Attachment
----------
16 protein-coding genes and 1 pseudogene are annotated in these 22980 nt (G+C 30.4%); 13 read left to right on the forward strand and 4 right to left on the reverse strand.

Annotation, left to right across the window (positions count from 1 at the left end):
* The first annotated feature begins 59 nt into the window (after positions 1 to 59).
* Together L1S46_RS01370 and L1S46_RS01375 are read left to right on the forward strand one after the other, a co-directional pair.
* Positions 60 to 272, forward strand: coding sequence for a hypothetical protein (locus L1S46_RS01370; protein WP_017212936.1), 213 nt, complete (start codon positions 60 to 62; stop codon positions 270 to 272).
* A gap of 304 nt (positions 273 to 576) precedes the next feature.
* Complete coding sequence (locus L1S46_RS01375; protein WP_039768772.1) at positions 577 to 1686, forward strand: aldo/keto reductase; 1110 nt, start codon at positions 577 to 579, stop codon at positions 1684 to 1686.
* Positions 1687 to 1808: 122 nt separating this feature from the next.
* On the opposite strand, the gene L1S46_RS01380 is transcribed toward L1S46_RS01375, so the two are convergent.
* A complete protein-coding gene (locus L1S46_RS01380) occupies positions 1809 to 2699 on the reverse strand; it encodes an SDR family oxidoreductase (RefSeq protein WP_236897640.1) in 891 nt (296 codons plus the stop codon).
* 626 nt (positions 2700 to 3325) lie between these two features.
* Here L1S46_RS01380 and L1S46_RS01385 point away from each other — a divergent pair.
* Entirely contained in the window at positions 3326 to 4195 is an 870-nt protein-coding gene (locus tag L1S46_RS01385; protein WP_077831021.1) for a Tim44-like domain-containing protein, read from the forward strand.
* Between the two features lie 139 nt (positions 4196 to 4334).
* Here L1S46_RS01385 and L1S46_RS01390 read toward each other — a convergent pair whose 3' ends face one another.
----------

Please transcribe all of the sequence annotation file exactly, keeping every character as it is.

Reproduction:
16 protein-coding genes and 1 pseudogene are annotated in these 22980 nt (G+C 30.4%); 13 read left to right on the forward strand and 4 right to left on the reverse strand.

Annotation, left to right across the window (positions count from 1 at the left end):
* The first annotated feature begins 59 nt into the window (after positions 1 to 59).
* Together L1S46_RS01370 and L1S46_RS01375 are read left to right on the forward strand one after the other, a co-directional pair.
* Positions 60 to 272, forward strand: coding sequence for a hypothetical protein (locus L1S46_RS01370; protein WP_017212936.1), 213 nt, complete (start codon positions 60 to 62; stop codon positions 270 to 272).
* A gap of 304 nt (positions 273 to 576) precedes the next feature.
* Complete coding sequence (locus L1S46_RS01375; protein WP_039768772.1) at positions 577 to 1686, forward strand: aldo/keto reductase; 1110 nt, start codon at positions 577 to 579, stop codon at positions 1684 to 1686.
* Positions 1687 to 1808: 122 nt separating this feature from the next.
* On the opposite strand, the gene L1S46_RS01380 is transcribed toward L1S46_RS01375, so the two are convergent.
* A complete protein-coding gene (locus L1S46_RS01380) occupies positions 1809 to 2699 on the reverse strand; it encodes an SDR family oxidoreductase (RefSeq protein WP_236897640.1) in 891 nt (296 codons plus the stop codon).
* 626 nt (positions 2700 to 3325) lie between these two features.
* Here L1S46_RS01380 and L1S46_RS01385 point away from each other — a divergent pair.
* Entirely contained in the window at positions 3326 to 4195 is an 870-nt protein-coding gene (locus tag L1S46_RS01385; protein WP_077831021.1) for a Tim44-like domain-containing protein, read from the forward strand.
* Between the two features lie 139 nt (positions 4196 to 4334).
* Here L1S46_RS01385 and L1S46_RS01390 read toward each other — a convergent pair whose 3' ends face one another.